gold
2004 state championships, making sure the moment and the medal were real

Another big improvement in my life is that I have found my competitive edge again. Growing up I was a strong, competitive athlete and it helped me develop a mentality that set me up for a successful life.  I knew I was a fierce person, that I was a hard worker, that I could overcome obstacles in my way.  When I hurt my back in college, when I was no longer able to swim; I lost a part of my identity.  I lost a major part of the center of my self, what made me tick.  I was adrift for a time, mourning my unfulfilled goals, trying to gather the pieces of my torn soul, my shattered identity.  Getting back in the gym, getting my athletic figure back, and lifting more than the “average bear” has brought me full circle.  I know I am a contender, I never lost it, I just lost confidence in myself for a while.

Finally, it has changed how I interact with people.  I am no longer a doormat.  I grew up in a home controlled by a narcissistic mother.  She gaslighted, belittled, sabotaged, and manipulated me for thirty years.  As I gained my confidence and my strength I also gained my voice.  I learned to say no, I realized my worth, and I also started weighing decision based on my own self-interest and preservation.  No one will make me feel bad for putting my family (my husband and me) first, for becoming healthy, for having a strong body.  I no longer tolerate bullies, I no longer tolerate passive-aggressive attempts at controlling me. I realized that you are the hero of your own life, you have to save yourself from the monsters, from the wolves that would lead you like a lamb to slaughter.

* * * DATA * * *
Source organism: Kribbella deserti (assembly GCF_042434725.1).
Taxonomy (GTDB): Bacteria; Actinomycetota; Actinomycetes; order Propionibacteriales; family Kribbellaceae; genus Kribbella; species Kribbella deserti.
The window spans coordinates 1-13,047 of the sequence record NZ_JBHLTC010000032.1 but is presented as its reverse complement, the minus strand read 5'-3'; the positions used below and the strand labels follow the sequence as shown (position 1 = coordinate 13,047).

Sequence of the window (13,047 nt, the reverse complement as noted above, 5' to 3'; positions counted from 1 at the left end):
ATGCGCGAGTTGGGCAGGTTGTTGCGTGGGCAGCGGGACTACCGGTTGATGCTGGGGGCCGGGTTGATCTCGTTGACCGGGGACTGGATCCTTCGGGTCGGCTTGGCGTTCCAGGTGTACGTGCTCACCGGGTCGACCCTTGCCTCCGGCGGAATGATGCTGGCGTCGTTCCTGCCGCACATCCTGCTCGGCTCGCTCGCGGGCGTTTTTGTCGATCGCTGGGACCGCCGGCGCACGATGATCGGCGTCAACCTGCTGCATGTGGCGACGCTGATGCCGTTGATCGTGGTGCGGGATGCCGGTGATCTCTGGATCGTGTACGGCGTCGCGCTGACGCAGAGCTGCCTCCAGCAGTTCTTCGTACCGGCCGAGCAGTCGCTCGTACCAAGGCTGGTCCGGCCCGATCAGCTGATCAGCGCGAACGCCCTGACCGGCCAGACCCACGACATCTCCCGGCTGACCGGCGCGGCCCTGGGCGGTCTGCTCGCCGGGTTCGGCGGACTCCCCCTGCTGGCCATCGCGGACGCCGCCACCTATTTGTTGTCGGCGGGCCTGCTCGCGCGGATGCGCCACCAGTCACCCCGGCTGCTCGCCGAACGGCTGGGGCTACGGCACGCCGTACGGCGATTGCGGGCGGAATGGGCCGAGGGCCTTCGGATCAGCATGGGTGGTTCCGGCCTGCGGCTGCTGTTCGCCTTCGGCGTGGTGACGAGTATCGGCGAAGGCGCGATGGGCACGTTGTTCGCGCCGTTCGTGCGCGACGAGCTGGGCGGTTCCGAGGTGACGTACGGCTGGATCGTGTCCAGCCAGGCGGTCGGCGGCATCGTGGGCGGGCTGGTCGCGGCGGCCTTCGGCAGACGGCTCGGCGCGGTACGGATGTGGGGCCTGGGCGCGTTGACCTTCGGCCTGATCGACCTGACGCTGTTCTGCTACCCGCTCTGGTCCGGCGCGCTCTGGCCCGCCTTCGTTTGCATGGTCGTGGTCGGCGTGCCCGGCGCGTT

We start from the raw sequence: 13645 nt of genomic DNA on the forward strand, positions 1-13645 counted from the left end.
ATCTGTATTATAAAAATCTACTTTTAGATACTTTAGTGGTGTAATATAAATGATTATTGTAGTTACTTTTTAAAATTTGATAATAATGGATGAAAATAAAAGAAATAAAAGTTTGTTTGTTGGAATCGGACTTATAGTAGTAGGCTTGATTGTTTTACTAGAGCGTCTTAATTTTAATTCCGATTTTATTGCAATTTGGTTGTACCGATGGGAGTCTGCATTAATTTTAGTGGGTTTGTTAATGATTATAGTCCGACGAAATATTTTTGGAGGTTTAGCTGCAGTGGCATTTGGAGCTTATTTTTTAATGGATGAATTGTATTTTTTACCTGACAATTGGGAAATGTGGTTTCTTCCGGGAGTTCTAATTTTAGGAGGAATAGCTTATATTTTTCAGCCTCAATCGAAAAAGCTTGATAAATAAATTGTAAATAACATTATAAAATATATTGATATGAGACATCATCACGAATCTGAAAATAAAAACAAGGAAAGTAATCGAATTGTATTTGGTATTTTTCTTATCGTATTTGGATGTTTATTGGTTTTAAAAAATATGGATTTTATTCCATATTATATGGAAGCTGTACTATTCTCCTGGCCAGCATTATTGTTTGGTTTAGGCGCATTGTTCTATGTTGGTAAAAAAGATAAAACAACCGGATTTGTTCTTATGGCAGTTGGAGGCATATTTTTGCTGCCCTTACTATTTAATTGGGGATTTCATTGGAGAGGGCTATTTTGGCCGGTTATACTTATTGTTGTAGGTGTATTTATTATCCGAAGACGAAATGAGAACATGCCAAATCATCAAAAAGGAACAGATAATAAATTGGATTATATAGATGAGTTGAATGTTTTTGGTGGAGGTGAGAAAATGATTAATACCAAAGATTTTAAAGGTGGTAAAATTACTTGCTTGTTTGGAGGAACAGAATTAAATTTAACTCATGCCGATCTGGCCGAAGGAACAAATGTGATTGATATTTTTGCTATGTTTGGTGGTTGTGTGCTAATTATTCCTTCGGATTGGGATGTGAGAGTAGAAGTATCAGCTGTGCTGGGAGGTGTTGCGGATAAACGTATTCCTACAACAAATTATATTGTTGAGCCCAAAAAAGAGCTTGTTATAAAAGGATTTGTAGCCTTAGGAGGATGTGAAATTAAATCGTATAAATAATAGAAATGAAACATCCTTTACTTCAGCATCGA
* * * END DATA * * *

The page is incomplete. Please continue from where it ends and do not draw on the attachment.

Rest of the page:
hero

That is what I am training for, to be the hero of my own life.  Maybe the woman at the gym saw my determination and thought it must be geared towards something. Assuming I had to have an outside motivation to push myself to be the best I can be, to strive for a better body, a stronger self.  I have alway been an internally motivated person, some would call it being a perfectionist.  I tend rub against that label.   I see my motivation as striving for efficiency, precision, optimal outcomes, and most importantly happiness.  I want to do things better, to add value to the world. I want to be better because I believe that is why we are alive, to learn, and to make ourselves, our families, our communities, and our world a better place.

One Body, One Life.  Make it Count!

@ripsterchick

 

 

 

 

the paradox of the female athlete

I am a muscular woman.  I want to believe that it is good genetics and a very active, athletic childhood that made me predisposed to build muscle.  However, I also know that there have been many roadblocks to my success along the way.  I want to dive into some of the personal struggles that I have had to overcome to achieve my goal: to sculpt the beautiful body I want.  I am on this crazy journey called life just like the rest of us, and I appreciate any insight I glean from others.  I hope this post lets you know that you are not alone, the struggle is real, and there are things we can do to work towards the body and health we want.